2020–The year in which everything was harder than I thought it would be.

I don’t usually do these year in review posts, but this year I’m going to, and it’s because it’s been, well A YEAR.  I suspect this is a year I’m going to want to look back and have some kind of record of, because living through history, while thoroughly miserable at the time, is something we’re all curious about in retrospect.  Also, because as I was reflecting about 2020 to myself, I had to admit that, while it was clearly a mire of suck that we all had to trudge through that feels like it has gone on FAR too long, for me it was also a really, all around, pretty good year.  But also a year I can sum up in one sentence: that was a lot harder than I thought it would be.

Here are the highlights.

Professionally, I had a really phenomenal year.  It didn’t feel that way going through it, because, well, every single thing I worked on this year turned out to be a lot harder than I thought it would be.  But it doesn’t change that, at the end of the year, I am in a far, far better place than I was last December. 

Last year in January my business partner Megan and I sat down and had a reckoning about how our business model was not working.  We’d been publishing our flagship series for about eight months at that point using a free first in series model, and we just weren’t seeing the read through we needed to justify our ad spend.  We weren’t making a profit, and none of the tools I had available were going to make us make a profit.  We needed to switch up our model and try something entirely different. 

Folks, when you have eight books out, making a pivot like that is not easy.  It required us to add books to our schedule, rearrange everything, change all the backlinks, redo our ad strategy…everything.  We spent months doing it.  But our new strategy (Kindle Unlimited with a free magnet book that is related to, but not in, each series) is now making us a profit.  We paid ourselves for the first time in 2020.  Sales fluctuate, but we are continuing to turn a profit now, even in the low months.  We still have a little ways to go before we will have paid back our investment, but we’ve found a model that works.  Last year around this time, I was facing a massive failure (we spent a lot of money proving that model didn’t work) and unsure if there was anything I could do that would work.  This year, I’m staring down the daunting task of learning to scale.  BUT WE HAVE SOMETHING TO SCALE!  I cannot even tell you how exciting that is.  It has taken me years and years and years to get to this point, and I’m excited about it, even if it means 2021 is going to be a whole lot of work.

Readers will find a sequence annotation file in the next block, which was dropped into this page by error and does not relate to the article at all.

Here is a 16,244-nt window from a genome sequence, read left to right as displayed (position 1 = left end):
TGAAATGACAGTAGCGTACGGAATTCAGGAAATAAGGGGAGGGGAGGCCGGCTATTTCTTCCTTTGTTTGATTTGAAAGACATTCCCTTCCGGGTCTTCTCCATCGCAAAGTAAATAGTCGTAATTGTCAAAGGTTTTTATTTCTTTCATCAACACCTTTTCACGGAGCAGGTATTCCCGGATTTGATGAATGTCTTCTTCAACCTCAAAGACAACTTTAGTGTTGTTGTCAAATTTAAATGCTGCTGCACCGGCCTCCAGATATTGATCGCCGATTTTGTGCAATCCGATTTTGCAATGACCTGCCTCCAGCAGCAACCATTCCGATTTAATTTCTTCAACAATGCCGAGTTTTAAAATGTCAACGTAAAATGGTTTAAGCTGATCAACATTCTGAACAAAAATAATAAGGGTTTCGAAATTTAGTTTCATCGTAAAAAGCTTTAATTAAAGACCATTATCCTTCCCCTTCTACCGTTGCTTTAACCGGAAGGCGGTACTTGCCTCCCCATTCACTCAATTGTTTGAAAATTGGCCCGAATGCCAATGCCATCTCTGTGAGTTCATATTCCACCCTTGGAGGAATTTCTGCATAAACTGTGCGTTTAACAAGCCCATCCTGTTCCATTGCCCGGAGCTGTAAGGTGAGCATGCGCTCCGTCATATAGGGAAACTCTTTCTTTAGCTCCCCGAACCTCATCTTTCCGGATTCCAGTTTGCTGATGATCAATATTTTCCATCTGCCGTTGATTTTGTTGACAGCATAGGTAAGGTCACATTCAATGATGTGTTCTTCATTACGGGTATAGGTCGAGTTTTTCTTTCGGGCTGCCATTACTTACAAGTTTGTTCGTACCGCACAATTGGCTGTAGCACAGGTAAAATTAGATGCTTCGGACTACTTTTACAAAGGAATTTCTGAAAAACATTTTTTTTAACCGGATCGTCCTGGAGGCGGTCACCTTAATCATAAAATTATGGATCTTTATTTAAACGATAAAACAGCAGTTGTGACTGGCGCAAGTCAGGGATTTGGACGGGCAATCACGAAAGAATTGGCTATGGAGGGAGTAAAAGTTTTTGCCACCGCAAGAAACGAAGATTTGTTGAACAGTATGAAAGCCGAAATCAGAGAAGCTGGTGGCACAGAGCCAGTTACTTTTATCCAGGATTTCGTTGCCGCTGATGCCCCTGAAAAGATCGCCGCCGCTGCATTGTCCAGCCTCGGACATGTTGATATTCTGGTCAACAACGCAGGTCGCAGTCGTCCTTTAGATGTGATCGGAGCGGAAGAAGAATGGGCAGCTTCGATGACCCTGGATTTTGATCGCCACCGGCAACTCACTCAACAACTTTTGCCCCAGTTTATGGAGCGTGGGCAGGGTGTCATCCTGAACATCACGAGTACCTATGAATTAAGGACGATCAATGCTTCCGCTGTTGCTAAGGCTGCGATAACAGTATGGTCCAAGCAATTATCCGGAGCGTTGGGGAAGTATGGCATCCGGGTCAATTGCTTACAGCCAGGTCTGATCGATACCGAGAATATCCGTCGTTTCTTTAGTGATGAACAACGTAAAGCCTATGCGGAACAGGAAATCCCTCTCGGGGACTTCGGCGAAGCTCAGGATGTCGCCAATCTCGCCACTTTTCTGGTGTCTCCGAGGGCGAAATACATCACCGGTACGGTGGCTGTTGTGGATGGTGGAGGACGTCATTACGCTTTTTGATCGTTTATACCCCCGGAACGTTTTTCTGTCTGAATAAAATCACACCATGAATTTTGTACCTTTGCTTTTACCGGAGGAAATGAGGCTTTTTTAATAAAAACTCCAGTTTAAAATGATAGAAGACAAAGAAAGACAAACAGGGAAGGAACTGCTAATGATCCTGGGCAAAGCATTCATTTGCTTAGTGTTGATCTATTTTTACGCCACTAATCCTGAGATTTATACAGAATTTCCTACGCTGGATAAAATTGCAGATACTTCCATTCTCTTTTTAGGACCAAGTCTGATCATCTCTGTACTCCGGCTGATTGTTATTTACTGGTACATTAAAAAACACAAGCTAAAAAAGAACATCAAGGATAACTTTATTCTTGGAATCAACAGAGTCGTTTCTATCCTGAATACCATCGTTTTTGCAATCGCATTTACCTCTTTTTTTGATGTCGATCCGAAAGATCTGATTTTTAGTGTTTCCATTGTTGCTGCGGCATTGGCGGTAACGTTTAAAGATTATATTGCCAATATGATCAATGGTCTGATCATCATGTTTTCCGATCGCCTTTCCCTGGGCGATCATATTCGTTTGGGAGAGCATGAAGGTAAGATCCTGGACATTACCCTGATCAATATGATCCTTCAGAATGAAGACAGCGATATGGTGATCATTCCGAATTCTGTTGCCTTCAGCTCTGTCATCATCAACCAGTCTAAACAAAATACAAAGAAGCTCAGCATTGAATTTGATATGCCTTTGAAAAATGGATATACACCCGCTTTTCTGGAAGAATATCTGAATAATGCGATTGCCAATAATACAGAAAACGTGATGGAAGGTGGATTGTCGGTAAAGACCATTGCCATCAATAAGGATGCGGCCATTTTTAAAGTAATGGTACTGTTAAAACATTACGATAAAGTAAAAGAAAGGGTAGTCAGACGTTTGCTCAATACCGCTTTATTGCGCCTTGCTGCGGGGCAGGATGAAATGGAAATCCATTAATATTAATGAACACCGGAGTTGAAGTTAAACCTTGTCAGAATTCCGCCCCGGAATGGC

Megan and I (and our friend Lauren) also launched our epic fantasy series this year.  We put out six books in four months over the summer (including two in our rom com series), and had a week-to-week schedule that was (apparently) doable, but also a little soul-crushing.  I knew epic fantasies were harder to write than romances, but we already had them written.  What I did not expect was how much harder the production on them would be.  I knew they were *longer,* but they are only twice as long as our romances, and yet still managed to be about five times the amount of work.  The continuity was a big part of that.  There’s a lot to keep track of in a world that big, and we spent a ridiculous amount of time trying to make sure all the right things are capitalized, all the distances were calculated correctly, and how to get our characters across that river we forgot was there until we got to the galley stage and weren’t going to rewrite the chapter now.  It was, as they say, a hell of a lot harder than I thought it was going to be.  But we did it!  And those books started profiting (modestly) right out of the gate.  Megan and Lauren had been working on those books for decades, and I’ve been on board for about six years.  Having them finally published (and doing well!) is a triumph.